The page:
Weekly space news recap: China’s plans for lunar minerals, India’s reusable rocket and more
As NASA began work to replace the failed hydrogen seal on the Artemis 1 mission’s Space Launch System (SLS) rocket, ISRO announced that it would work to design and build a launch vehicle. reusable for the global market. Find out all the interesting space news that happened in the past week in our weekly space news recap.
Frank Drake, leader of the search for extraterrestrial life, has died
Frank Drake first pointed a telescope at a pair of stars in hopes of finding an alien civilization in 1960. Since then he has been a leader in the search for intelligent life on other planets. The New York Times reports that Drake died at his home in California on September 2 at the age of 92.
In the early years of the search for intelligent extraterrestrial life, Drake was sure that humans would come into contact with extraterrestrial intelligence in his own lifetime. But since then, he’s acknowledged that he might not live to see that happen, since we’ve barely scratched the surface of the mysteries our universe has to offer.
His illustrious list of accomplishments includes the development of the Drake Equation, which continues to be used to estimate the number of advanced civilizations in the galaxy. The equation takes into account seven factors. Some of them are quite empirical, like the rate at which stars are born in the Milky Way, while others are more likely to be educated guesses at best, like the average lifespan of a technological civilization. .
India to design and build reusable rocket for global market: ISRO
ISRO President S Somanath said India plans to design and build a new reusable rocket for the global market during a speech at the Bengaluru Space Expo. Somanath said this is aimed at significantly reducing the cost of launching satellites.
“So the idea is that the next rocket that we are going to build after GSLV Mk III should be a reusable rocket. We will have to have retro-propulsion to land it (return-to-earth rocket),” Somanath said, according to a report from PTI Somanath claimed that this idea cannot be ISRO’s alone, stressing that the new rocket will have to be reusable in partnership with industry, startups and NewSpace India Limited (NSIL), the commercial arm of ISRO.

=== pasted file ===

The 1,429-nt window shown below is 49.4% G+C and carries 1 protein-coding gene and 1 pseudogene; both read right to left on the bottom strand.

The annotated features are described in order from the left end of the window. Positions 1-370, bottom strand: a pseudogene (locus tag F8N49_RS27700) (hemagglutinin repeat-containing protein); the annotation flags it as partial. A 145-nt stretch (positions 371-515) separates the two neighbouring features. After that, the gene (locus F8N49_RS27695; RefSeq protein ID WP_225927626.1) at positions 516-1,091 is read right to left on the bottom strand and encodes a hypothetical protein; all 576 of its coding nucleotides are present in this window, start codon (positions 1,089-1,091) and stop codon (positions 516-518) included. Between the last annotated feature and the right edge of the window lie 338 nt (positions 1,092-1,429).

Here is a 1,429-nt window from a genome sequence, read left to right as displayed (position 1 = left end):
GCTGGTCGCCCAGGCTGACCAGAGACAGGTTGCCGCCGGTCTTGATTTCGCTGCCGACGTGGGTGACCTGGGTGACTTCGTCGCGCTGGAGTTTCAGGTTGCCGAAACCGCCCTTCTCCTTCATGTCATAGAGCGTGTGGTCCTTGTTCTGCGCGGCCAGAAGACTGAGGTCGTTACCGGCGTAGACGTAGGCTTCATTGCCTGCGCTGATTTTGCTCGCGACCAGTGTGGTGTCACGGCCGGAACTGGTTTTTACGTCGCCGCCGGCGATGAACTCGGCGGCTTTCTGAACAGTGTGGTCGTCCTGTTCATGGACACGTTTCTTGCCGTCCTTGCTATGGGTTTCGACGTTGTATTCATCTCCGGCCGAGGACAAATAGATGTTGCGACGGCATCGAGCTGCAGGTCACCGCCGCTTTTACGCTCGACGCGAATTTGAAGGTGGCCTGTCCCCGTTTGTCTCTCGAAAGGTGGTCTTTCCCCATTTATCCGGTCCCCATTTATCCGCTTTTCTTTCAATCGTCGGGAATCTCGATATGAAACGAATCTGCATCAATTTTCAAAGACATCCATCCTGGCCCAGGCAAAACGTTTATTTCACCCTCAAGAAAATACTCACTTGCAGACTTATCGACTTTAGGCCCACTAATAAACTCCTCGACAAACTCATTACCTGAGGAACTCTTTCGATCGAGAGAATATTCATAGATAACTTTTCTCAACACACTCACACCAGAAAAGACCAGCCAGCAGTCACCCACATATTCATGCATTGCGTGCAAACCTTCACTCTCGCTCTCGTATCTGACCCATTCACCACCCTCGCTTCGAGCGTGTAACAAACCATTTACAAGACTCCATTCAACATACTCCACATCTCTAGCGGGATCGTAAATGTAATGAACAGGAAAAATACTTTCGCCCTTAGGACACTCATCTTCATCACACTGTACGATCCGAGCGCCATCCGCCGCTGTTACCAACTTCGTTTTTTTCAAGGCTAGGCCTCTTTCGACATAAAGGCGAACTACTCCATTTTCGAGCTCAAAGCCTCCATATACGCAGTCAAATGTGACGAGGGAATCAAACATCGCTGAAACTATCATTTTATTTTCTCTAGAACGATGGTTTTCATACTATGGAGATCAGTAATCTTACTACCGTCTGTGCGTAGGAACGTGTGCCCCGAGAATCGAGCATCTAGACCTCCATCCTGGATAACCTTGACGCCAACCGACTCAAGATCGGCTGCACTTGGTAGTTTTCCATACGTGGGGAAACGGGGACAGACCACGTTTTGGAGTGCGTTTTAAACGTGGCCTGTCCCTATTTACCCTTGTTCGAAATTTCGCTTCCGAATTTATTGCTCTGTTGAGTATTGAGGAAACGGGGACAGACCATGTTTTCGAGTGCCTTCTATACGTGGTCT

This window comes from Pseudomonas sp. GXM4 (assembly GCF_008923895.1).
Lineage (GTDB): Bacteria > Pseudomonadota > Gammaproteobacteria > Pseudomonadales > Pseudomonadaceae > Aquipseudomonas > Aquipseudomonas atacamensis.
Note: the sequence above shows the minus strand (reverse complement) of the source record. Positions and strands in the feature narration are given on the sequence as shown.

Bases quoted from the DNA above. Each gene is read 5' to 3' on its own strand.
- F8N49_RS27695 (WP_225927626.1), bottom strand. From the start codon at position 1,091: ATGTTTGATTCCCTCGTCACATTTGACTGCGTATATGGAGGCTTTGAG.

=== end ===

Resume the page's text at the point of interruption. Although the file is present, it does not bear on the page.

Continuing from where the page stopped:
“So it’s a big change from what we’re doing today,” he said. “I would like to see this (proposal) take shape in the next few months.” “We would like to see such a rocket, a rocket that will be competitive enough, a rocket that will be cost conscious, production friendly, that will be built in India but operated globally for space sector services. This should happen in the next few years so that we can withdraw all those operating launchers (in India) at the appropriate time,” he added, according to the report.
NASA replaces faulty seal
NASA says it replaced the faulty seal that caused the hydrogen leak during the Artemis 1 mission‘s second launch attempt. Next, technicians will reconnect the umbilical plates and perform inspections before preparing for a tanking demonstration that could take place from September 17. During this demonstration, engineers will verify new seals under cryogenic conditions.
NASA teams will practice loading liquid hydrogen and liquid oxygen into the rocket’s core stage and into the cryogenic propulsion middle stage. They will then confirm if the leak has been repaired and will also perform a start-up purge test and a pre-pressurization test which will validate the systems on the ground and in flight.
Webb captures a near-perfect ‘Einstein ring’
The James Webb Space Telescope captured this image of an Einstein ring. This phenomenon is created when light from a galaxy, star, or other light-emitting cosmic object passes close to a massive object before reaching the observer, which in this case is the Webb telescope. .